Healthy individuals who are at risk of Alzheimer’s disease show reduced activity in the hippocampal region of the brain when performing tasks related to forming new memories. In a study published today in the open access journal BMC Medicine, individuals carrying the apolipoprotein E (APOE) epsilon4 allele, which has previously been associated with high risk of developing Alzheimer’s disease (AD), showed altered brain activity compared to APOE epsilon3 homozygotes. According to the authors of the study, this supports the idea that certain regions of the brain exhibit functional decline associated with the AOPE epsilon4 allele, and this decline begins before the onset of AD symptoms.
Mehul Trivedi and colleagues from the University of Wisconsin Medical School and the William S. Middleton Memorial VA Hospital, Madison, United States, used functional magnetic resonance imaging (fMRI) scanning to analyse the brain activity patterns of 40 apparently healthy middle-aged individuals with a family history of AD, comparing epsilon3/4 heterozygotes with epsilon3/3 homozygotes. In this test the participants were asked to distinguish between images that they were being shown for the first time and images that they had already memorized previously in a pre-scan training session.
During the task, the epsilon3/4 heterozygotes showed reduced activation in the medial temporal lobe (MTL) of the brain, including the right hippocampus, compared to the epsilon3/3 homozygotes. There were no differences between the two groups in age, education, performance during the task or neuropsychological assessment of memory; therefore the altered brain activation seen could not have been caused by impaired cognitive function. According to the authors, “if compromised MTL function continues to be observed in healthy epsilon4 carriers, this group of subjects may represent a good study population for novel treatments designed to delay the onset or to prevent the development of AD”.
Microgel powder fights infection and helps wounds heal
14.11.2018 | Michigan Technological University
Spread of deadly eye cancer halted in cells and animals
13.11.2018 | Johns Hopkins Medicine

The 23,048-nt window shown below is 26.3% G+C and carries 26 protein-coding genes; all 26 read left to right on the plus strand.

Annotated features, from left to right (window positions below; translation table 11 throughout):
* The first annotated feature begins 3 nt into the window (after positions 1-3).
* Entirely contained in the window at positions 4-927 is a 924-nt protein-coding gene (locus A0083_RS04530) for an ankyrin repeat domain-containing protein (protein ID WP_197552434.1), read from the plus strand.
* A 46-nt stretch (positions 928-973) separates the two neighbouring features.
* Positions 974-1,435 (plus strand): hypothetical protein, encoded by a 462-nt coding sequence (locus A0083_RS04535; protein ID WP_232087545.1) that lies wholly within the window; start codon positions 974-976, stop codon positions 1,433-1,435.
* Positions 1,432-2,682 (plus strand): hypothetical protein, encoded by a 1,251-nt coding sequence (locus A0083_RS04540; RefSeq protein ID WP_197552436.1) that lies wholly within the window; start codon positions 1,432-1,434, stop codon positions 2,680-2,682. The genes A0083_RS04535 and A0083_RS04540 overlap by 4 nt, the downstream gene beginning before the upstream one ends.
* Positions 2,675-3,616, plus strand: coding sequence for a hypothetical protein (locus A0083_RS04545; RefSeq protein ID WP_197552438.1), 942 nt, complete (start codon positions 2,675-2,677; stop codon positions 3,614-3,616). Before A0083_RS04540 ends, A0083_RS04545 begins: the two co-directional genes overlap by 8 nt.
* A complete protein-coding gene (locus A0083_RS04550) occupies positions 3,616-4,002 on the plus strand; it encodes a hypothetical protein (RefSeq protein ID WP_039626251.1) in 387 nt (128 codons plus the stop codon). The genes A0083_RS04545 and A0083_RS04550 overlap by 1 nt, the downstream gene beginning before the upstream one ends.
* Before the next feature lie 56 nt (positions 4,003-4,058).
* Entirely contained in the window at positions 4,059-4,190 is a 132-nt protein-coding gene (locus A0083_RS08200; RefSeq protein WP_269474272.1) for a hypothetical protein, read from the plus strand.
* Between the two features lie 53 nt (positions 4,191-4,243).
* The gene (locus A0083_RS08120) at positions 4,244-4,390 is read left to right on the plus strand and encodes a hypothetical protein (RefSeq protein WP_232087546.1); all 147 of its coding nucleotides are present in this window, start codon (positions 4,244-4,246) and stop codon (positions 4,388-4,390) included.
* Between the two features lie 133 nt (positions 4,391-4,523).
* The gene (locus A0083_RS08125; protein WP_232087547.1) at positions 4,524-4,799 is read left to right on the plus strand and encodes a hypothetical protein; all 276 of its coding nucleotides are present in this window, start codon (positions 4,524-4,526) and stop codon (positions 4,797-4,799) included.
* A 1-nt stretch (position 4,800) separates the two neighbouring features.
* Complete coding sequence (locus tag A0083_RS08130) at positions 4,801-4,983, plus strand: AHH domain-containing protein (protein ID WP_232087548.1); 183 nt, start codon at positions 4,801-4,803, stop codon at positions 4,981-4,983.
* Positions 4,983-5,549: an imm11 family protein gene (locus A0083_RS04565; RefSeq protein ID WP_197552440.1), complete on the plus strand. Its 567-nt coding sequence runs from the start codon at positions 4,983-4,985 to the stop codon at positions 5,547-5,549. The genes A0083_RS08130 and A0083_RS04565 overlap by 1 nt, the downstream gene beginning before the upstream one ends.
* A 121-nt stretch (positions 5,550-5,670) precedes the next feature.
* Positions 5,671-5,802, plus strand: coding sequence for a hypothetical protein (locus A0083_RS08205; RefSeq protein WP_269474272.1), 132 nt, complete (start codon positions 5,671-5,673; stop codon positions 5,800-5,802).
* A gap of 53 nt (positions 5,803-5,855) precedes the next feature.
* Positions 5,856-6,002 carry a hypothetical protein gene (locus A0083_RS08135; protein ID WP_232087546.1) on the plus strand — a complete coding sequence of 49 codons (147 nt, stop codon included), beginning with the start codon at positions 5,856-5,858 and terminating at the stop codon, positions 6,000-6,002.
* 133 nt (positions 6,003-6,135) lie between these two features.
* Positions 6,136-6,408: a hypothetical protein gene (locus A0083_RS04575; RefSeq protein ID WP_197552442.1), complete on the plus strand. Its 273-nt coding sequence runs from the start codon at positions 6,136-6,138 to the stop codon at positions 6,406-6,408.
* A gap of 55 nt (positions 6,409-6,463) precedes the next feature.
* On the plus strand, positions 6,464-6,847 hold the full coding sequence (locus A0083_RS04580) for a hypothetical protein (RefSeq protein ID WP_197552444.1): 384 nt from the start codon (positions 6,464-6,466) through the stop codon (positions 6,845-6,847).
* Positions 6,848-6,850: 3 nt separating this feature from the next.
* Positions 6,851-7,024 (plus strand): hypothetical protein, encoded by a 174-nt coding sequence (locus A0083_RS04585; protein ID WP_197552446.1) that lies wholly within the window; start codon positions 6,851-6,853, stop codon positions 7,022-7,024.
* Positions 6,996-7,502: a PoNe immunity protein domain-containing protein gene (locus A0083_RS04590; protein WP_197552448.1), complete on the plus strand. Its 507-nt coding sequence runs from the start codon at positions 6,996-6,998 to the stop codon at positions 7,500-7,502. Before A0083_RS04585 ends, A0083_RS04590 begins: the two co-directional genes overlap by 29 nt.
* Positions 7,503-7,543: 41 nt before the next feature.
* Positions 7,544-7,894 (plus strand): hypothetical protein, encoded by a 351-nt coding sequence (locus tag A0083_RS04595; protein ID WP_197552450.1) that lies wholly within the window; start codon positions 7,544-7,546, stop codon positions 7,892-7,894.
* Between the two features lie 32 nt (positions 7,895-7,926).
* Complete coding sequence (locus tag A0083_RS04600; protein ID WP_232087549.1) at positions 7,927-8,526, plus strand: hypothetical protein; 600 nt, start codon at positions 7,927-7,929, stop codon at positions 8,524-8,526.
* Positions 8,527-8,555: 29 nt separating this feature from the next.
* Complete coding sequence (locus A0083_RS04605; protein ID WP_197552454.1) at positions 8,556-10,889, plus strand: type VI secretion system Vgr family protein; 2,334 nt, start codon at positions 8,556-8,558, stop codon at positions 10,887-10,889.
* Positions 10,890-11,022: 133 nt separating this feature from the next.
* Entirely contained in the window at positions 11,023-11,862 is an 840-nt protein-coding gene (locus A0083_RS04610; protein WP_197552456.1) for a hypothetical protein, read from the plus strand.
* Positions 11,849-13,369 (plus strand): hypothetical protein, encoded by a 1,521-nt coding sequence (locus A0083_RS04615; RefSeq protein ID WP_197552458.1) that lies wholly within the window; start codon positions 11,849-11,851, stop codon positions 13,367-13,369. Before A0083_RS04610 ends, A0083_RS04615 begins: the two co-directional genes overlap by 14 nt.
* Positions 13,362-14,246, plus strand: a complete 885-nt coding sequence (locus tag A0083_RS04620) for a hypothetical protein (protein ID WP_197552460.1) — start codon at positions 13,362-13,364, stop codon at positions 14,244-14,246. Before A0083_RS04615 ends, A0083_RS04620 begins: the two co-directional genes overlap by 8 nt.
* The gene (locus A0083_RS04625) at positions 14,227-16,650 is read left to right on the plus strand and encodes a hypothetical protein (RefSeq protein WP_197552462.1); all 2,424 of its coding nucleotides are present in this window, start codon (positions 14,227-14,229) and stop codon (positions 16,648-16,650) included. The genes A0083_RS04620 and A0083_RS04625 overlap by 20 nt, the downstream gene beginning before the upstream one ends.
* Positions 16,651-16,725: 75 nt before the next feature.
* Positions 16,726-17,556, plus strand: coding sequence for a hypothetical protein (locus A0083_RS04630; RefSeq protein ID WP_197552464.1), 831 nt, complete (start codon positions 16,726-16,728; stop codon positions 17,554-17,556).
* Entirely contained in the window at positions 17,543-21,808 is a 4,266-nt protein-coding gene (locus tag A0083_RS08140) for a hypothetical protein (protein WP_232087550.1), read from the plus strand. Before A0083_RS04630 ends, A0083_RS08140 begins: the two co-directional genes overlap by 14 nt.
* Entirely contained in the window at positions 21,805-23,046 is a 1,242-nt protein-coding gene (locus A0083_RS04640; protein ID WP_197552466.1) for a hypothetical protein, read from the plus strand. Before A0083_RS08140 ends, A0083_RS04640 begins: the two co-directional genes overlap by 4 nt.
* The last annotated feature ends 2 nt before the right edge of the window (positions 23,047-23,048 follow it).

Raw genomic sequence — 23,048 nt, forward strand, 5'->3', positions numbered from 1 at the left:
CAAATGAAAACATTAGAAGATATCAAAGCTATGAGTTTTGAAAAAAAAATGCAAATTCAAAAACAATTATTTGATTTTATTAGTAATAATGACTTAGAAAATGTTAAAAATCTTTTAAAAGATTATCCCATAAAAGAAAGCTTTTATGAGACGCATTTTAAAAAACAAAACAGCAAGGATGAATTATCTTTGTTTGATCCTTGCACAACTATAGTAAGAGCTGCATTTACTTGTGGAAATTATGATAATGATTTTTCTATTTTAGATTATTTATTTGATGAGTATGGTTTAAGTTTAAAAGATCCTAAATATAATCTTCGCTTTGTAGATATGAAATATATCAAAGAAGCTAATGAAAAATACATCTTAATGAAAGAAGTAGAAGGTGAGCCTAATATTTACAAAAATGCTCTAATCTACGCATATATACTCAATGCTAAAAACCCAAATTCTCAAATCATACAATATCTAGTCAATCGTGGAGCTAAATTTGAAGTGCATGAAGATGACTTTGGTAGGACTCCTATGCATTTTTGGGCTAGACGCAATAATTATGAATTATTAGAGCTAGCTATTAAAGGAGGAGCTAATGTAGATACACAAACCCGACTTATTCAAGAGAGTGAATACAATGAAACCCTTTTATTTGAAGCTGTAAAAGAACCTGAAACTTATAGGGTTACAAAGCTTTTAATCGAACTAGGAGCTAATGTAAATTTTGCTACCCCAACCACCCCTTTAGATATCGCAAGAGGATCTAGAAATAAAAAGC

Biochips have been developed at TU Wien (Vienna), on which tissue can be produced and examined. This allows supplying the tissue with different substances in a very controlled way.
Cultivating human cells in the Petri dish is not a big challenge today. Producing artificial tissue, however, permeated by fine blood vessels, is a much more...
Faster and secure data communication: This is the goal of a new joint project involving physicists from the University of Würzburg. The German Federal Ministry of Education and Research funds the project with 14.8 million euro.
In our digital world data security and secure communication are becoming more and more important. Quantum communication is a promising approach to achieve...
On Saturday, 10 November 2018, the research icebreaker Polarstern will leave its homeport of Bremerhaven, bound for Cape Town, South Africa.
When choosing materials to make something, trade-offs need to be made between a host of properties, such as thickness, stiffness and weight. Depending on the application in question, finding just the right balance is the difference between success and failure
Now, a team of Penn Engineers has demonstrated a new material they call "nanocardboard," an ultrathin equivalent of corrugated paper cardboard. A square...
Physicists at ETH Zurich demonstrate how errors that occur during the manipulation of quantum system can be monitored and corrected on the fly
The field of quantum computation has seen tremendous progress in recent years. Bit by bit, quantum devices start to challenge conventional computers, at least...
09.11.2018 | Event News
06.11.2018 | Event News
23.10.2018 | Event News
14.11.2018 | Materials Sciences
14.11.2018 | Health and Medicine
14.11.2018 | Life Sciences